Professor Mike Gedye retires

26 April 2018
p-Mike-Gedye-2017
Professor Mike Gedye, Department of Commercial Law

When Commercial Law Professor Mike Gedye went to say goodbye to colleagues down the hill at the Law School, Professor Francis Dawson remarked, “There’s something topsy turvy here – I’m still working but one of my students is retiring!”

Mike is retiring relatively early, at 61, so he can enjoy his other passion – the outdoors, starting with a lengthy holiday in Europe. He will be missed. In his 27 years in the Department of Commercial Law at the Business School, Mike published and consulted widely in the fields of finance law and insolvency law. He established himself as a leading international scholar in the field of personal property securities law. A consultant to New Zealand law firms, government and business organisations, he has also advised on law reform in other countries, including England, Scotland, China, Malaysia and Australia. He counts this opportunity to help shape new laws as a career highlight, alongside student contact and his close association with the insolvency profession and the judiciary.

In  1994, he co-authored with Justice Sir Peter Blanchard a seminal text book on company receivership in New Zealand and Australia, which won the Northey Award for best legal text in New Zealand.  Another career highlight was the international collaborations he established, which generated the leading New Zealand text on secured transactions law that he co-authored with Canadian colleagues.  This work has been widely cited by other academics, the Courts and international law reform agencies.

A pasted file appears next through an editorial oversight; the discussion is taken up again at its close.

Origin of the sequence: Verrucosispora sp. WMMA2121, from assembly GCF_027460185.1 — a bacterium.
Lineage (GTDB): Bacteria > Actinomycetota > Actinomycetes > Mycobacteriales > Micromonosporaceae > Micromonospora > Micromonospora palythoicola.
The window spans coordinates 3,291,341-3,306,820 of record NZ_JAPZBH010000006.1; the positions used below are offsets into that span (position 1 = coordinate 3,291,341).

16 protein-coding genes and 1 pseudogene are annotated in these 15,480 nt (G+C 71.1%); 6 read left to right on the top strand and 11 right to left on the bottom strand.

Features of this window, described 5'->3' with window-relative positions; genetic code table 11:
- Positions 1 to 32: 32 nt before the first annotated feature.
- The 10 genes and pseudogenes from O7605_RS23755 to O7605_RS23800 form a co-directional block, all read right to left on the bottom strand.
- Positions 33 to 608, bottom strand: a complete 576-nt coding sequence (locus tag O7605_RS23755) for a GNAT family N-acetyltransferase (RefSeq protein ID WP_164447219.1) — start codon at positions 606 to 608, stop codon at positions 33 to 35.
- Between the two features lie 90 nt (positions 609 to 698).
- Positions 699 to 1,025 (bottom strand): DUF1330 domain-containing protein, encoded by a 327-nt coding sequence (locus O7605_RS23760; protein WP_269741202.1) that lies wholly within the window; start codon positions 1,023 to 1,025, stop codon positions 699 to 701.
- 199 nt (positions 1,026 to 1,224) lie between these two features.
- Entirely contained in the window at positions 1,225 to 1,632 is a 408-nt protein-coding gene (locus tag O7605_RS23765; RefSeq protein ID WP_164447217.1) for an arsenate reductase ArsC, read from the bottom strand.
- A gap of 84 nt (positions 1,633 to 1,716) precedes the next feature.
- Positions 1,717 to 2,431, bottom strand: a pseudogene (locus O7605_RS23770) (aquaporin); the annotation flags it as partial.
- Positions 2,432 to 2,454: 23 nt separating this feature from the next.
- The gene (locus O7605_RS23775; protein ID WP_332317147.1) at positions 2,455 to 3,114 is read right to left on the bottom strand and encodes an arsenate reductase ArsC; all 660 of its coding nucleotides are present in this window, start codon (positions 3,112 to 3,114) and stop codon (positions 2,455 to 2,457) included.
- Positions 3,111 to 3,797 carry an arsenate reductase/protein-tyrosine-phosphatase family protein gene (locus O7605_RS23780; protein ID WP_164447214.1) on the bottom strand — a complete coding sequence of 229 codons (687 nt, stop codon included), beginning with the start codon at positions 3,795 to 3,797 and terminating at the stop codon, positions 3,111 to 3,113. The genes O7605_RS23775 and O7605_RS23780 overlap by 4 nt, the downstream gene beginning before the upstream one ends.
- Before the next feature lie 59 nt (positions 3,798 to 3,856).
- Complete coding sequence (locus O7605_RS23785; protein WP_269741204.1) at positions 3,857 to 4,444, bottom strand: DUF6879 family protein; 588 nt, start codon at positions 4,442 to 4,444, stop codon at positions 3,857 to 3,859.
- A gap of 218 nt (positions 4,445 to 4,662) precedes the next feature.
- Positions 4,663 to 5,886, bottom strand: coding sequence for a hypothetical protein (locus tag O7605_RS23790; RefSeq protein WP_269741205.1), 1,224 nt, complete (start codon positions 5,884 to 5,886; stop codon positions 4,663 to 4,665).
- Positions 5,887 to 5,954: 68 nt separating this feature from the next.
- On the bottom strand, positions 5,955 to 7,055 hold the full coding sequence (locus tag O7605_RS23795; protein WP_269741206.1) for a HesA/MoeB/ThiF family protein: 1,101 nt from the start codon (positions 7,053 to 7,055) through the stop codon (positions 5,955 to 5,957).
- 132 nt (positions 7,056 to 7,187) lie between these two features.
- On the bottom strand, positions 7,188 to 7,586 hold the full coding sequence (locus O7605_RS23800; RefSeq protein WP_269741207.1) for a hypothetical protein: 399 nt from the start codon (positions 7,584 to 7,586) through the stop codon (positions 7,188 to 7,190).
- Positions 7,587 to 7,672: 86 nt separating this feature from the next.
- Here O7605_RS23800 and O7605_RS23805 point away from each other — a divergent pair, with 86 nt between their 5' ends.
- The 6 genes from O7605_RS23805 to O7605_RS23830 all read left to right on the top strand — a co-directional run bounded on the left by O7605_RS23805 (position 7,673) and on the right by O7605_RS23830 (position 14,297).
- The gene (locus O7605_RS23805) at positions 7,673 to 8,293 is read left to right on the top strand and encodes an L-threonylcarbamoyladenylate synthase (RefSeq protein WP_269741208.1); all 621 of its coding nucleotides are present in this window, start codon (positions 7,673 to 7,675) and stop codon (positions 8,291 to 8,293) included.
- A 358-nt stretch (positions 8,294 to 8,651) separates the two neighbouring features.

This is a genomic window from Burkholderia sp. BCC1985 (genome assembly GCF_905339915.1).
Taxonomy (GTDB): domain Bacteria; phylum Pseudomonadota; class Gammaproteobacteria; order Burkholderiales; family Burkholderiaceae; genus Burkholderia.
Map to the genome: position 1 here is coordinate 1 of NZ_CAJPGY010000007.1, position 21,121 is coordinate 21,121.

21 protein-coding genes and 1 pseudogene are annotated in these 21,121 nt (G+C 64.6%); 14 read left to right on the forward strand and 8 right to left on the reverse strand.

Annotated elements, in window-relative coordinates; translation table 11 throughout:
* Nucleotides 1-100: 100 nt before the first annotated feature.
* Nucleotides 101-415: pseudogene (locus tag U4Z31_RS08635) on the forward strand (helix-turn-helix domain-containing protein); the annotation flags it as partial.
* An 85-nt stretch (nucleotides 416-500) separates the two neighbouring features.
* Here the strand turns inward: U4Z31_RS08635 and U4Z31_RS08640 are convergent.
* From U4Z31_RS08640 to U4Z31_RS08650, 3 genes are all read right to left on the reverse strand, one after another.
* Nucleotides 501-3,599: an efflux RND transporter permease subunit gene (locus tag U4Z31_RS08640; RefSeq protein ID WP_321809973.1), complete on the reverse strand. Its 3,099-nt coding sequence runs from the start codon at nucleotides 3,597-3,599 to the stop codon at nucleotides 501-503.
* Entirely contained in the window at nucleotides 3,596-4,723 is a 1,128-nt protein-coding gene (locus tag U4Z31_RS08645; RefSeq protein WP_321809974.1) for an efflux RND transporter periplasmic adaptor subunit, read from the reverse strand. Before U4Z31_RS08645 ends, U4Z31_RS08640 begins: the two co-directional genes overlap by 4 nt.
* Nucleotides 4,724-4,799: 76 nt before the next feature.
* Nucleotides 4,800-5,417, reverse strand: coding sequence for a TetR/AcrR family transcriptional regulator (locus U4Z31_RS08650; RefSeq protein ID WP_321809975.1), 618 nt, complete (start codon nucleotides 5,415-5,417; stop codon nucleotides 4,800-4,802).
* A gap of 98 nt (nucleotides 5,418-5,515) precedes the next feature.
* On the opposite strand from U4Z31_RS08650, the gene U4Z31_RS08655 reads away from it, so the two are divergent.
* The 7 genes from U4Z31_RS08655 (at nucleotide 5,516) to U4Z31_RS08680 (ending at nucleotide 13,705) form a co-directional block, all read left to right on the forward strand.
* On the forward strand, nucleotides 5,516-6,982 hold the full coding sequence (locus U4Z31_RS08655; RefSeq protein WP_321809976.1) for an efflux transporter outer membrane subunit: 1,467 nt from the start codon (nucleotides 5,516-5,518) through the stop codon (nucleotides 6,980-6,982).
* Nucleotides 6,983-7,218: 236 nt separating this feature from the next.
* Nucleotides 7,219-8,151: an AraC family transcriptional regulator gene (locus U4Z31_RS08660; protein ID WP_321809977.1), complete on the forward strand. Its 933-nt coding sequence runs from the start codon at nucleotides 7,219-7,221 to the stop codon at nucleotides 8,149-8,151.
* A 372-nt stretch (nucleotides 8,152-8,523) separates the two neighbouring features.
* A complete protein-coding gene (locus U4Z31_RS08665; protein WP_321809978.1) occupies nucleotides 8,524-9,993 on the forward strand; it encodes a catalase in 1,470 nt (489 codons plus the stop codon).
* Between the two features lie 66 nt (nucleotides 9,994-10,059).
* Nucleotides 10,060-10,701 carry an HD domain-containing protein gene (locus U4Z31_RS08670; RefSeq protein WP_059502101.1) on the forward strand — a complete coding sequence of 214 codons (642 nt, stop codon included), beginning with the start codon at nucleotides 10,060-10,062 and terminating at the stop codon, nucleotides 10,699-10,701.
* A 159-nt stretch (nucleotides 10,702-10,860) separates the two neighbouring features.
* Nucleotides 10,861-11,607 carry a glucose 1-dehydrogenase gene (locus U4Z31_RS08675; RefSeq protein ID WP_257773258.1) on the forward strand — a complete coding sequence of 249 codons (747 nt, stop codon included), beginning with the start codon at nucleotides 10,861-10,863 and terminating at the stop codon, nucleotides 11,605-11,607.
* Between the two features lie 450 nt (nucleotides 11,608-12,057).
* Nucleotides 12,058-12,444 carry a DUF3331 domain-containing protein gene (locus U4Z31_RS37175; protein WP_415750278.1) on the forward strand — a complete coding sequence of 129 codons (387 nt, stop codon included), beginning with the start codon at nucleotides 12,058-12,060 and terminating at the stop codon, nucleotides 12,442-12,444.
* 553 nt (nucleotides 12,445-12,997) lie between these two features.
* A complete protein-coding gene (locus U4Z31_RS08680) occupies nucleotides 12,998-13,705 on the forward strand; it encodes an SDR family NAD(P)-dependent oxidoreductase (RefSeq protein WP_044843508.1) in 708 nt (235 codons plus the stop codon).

Colleague Associate Professor Gehan Gunasekara, who joined the department the same year that Mike did – 1991 – says Mike has “epitomised collegiality through maintaining and building links with the professions, the judiciary and industry, and maintaining close connections with the Law School. He’s also forged new connections within the Business School, thereby cementing the position of the Department of Commercial law as an indispensable part of the University.”

He served a term as Head of Department. Says Gehan: “If Mike’s contribution can be distilled into one or two characteristics these would be flexibility and passion. He has shown the ability to be flexible throughout, transitioning from practice to teaching and using innovative approaches to teaching suited to the needs of business students - he recognises that those in business, not lawyers, are the first responders to legal problems. His passion is evident in his approach to teaching, which inspired students through his enthusiasm and concern for their needs and welfare.”